Kelly Williams-Bolar: Mother Jailed for Sending Kids to the Wrong School District

Boyce Watkins, PhD, Black Voices, January 25, 2011

When I read about the case of Kelly Williams-Bolar, I find myself confused. The 40-year-old Ohio mother of two is being sent to jail for using her father’s address to send her two daughters to a school in a better district. Williams-Bolar lives in a housing project in Akron, Ohio, and had sent her children to school in Copley Township using her father’s address.

Williams-Bolar’s father, Edward Williams, is also being charged with fourth-degree grand theft for stealing more than $30,000 in school services for the two girls. Williams-Bolar herself will spend 10 days in jail and be placed on probation. Also, the judge in the case, Patricia Cosgrove, made it clear that she was using Williams-Bolar to set an example for other parents who consider doing the same thing. {snip}

Besides being a single mom, Williams-Bolar was going to school part time in the hope of getting a job as a teacher. The judge noted that because Williams-Bolar has been convicted of a felony, she will no longer be allowed to teach in the state of Ohio. {snip}

The Kelly Williams-Bolar case strikes a chord with quite a few people in the black community for a few reasons. Most directly, a lot of kids can remember their own mothers doing the same thing to try to break the cycle of poverty that so many of us confront as children. Inner-city schools are inadequately funded, so many parents have no choice when it comes to finding ways to get their kids a good education. {snip}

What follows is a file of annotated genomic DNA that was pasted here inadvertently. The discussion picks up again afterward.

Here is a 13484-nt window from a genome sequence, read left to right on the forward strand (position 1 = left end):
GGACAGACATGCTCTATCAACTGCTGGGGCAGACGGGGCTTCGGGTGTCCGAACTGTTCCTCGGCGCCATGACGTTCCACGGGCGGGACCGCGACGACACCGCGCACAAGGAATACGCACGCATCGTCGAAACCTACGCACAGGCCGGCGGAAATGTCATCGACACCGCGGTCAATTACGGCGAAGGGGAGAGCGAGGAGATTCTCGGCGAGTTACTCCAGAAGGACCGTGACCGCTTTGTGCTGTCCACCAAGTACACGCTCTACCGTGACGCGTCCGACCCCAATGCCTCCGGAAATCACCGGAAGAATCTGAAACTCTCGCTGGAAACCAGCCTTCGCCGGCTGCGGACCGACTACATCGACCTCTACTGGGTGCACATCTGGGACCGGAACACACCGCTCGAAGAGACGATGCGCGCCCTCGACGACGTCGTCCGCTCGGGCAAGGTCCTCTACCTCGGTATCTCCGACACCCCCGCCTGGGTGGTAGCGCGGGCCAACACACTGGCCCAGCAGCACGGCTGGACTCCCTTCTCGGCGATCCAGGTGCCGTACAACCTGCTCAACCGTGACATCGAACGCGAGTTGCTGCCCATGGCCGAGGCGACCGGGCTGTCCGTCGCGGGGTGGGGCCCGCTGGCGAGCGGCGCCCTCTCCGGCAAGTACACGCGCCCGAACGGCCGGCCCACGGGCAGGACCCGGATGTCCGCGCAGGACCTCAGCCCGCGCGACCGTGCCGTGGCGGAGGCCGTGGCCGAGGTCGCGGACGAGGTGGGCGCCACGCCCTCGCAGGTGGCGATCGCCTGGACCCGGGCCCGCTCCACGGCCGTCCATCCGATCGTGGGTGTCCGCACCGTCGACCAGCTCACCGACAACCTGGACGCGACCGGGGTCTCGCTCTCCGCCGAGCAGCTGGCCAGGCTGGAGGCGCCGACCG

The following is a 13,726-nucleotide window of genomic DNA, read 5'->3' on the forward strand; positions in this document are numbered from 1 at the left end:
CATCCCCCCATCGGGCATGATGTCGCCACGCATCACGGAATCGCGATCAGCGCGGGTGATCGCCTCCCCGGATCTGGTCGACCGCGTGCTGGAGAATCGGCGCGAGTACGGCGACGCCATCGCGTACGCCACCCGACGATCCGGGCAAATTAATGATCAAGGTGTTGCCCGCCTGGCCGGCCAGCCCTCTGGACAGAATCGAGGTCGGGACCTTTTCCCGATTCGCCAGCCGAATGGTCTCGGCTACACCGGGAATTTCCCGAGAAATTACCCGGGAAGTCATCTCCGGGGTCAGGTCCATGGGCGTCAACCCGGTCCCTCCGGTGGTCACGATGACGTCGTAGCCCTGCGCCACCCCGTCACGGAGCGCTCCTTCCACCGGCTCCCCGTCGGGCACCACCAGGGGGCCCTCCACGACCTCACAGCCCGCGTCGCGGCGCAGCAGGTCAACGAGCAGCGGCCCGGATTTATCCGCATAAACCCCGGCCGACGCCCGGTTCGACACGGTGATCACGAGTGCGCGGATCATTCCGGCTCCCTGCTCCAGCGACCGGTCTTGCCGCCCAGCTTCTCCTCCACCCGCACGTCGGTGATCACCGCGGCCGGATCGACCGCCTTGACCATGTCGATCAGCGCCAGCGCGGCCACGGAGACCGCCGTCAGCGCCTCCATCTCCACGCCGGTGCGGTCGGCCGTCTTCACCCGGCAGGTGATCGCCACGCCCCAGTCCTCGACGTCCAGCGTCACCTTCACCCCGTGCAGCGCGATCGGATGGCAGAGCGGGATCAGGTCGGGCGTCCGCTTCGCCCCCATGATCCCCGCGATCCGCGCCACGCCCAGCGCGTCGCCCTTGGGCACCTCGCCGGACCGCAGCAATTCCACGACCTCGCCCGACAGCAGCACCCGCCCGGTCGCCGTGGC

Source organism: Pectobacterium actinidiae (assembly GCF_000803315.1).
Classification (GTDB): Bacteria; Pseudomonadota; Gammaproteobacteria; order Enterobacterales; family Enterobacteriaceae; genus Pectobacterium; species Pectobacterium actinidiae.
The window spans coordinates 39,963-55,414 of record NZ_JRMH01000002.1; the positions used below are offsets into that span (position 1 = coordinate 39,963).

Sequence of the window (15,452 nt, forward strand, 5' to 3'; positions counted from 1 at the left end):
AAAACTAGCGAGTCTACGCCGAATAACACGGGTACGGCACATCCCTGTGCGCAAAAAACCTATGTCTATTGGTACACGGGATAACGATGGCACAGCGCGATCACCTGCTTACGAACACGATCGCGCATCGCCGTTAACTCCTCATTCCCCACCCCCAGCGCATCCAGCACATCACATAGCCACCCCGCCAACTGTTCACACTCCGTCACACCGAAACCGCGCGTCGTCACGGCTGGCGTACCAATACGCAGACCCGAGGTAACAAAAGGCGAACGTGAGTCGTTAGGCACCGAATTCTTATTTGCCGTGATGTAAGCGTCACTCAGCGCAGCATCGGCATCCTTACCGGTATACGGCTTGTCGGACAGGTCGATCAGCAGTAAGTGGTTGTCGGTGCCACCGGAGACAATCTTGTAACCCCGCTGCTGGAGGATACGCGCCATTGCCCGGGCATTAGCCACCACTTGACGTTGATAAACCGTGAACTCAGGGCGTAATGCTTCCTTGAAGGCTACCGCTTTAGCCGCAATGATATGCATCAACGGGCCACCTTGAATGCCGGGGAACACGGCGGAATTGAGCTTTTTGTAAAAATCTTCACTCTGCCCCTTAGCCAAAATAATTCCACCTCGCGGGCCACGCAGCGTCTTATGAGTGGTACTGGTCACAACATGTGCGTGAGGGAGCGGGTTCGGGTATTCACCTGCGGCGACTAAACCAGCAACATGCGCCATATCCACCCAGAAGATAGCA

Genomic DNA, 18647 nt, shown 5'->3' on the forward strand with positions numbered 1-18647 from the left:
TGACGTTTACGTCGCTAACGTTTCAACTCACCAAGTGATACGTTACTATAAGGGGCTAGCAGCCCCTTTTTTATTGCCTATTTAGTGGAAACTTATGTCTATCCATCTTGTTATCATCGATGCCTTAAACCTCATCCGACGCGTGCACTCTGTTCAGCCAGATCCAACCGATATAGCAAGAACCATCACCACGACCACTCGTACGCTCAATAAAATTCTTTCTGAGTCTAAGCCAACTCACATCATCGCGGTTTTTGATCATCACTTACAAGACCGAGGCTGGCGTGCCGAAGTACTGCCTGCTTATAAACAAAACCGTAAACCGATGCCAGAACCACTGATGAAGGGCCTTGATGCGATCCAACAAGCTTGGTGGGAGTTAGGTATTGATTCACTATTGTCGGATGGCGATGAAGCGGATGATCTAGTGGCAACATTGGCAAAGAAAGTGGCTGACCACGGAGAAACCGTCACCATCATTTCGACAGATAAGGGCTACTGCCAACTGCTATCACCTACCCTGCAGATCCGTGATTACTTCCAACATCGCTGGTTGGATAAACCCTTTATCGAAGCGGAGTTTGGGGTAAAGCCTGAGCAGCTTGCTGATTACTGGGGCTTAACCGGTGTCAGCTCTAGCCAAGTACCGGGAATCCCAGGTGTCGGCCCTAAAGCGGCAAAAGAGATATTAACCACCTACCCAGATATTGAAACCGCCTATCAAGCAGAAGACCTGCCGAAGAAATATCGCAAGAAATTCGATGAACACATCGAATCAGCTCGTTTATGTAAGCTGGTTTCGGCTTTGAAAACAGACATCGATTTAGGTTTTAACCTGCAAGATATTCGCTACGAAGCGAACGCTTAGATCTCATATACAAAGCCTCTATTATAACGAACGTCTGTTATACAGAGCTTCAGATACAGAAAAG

{snip} The idea that citizens are now being put in jail for attempting to access educational equality is nothing short of being Jim Crow-like in nature.

Black family economic inequality also plays a huge role in this case. It’s hard to imagine that the judge would have been compelled to make an example out of Williams-Bolar were she not a poor single mother from the projects. If she were a wealthy woman from the suburbs, she would have been able to afford the kinds of attorneys that keep people out of jail, and she also would not have been forced to break the law to help her girls get access to a good school. {snip}

Dr. Martin Luther King reminded us many years ago that a moral man or woman has the right to violate unjust laws. Williams-Bolar’s decision to break the law of educational apartheid to give her daughters a better future is no different from those who broke the law to teach slaves how to read. {snip}

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